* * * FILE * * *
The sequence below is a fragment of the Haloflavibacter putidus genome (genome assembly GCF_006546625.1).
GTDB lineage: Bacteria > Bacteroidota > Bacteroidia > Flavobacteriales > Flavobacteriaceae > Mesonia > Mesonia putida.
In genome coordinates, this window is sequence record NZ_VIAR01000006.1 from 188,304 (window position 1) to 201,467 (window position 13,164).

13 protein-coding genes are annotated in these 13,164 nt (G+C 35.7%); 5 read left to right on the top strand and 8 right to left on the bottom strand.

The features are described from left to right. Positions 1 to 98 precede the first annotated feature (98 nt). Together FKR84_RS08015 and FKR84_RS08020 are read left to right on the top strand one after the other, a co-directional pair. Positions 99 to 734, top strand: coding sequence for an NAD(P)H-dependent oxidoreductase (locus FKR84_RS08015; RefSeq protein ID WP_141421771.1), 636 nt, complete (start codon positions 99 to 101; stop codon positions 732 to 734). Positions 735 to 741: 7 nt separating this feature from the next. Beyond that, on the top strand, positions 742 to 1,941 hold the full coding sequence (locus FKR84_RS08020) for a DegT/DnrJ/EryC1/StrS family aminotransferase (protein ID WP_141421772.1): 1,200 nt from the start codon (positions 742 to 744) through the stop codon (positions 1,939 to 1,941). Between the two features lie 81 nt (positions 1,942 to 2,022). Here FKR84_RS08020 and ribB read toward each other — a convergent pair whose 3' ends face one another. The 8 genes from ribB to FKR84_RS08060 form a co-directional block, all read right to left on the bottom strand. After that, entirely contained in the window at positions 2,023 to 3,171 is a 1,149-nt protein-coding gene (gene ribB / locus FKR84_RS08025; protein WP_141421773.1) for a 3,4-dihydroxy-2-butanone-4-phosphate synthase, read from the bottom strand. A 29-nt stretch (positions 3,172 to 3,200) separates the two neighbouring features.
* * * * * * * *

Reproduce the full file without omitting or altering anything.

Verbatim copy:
The sequence below is a fragment of the Haloflavibacter putidus genome (genome assembly GCF_006546625.1).
GTDB lineage: Bacteria > Bacteroidota > Bacteroidia > Flavobacteriales > Flavobacteriaceae > Mesonia > Mesonia putida.
In genome coordinates, this window is sequence record NZ_VIAR01000006.1 from 188,304 (window position 1) to 201,467 (window position 13,164).

13 protein-coding genes are annotated in these 13,164 nt (G+C 35.7%); 5 read left to right on the top strand and 8 right to left on the bottom strand.

The features are described from left to right. Positions 1 to 98 precede the first annotated feature (98 nt). Together FKR84_RS08015 and FKR84_RS08020 are read left to right on the top strand one after the other, a co-directional pair. Positions 99 to 734, top strand: coding sequence for an NAD(P)H-dependent oxidoreductase (locus FKR84_RS08015; RefSeq protein ID WP_141421771.1), 636 nt, complete (start codon positions 99 to 101; stop codon positions 732 to 734). Positions 735 to 741: 7 nt separating this feature from the next. Beyond that, on the top strand, positions 742 to 1,941 hold the full coding sequence (locus FKR84_RS08020) for a DegT/DnrJ/EryC1/StrS family aminotransferase (protein ID WP_141421772.1): 1,200 nt from the start codon (positions 742 to 744) through the stop codon (positions 1,939 to 1,941). Between the two features lie 81 nt (positions 1,942 to 2,022). Here FKR84_RS08020 and ribB read toward each other — a convergent pair whose 3' ends face one another. The 8 genes from ribB to FKR84_RS08060 form a co-directional block, all read right to left on the bottom strand. After that, entirely contained in the window at positions 2,023 to 3,171 is a 1,149-nt protein-coding gene (gene ribB / locus FKR84_RS08025; protein WP_141421773.1) for a 3,4-dihydroxy-2-butanone-4-phosphate synthase, read from the bottom strand. A 29-nt stretch (positions 3,172 to 3,200) separates the two neighbouring features.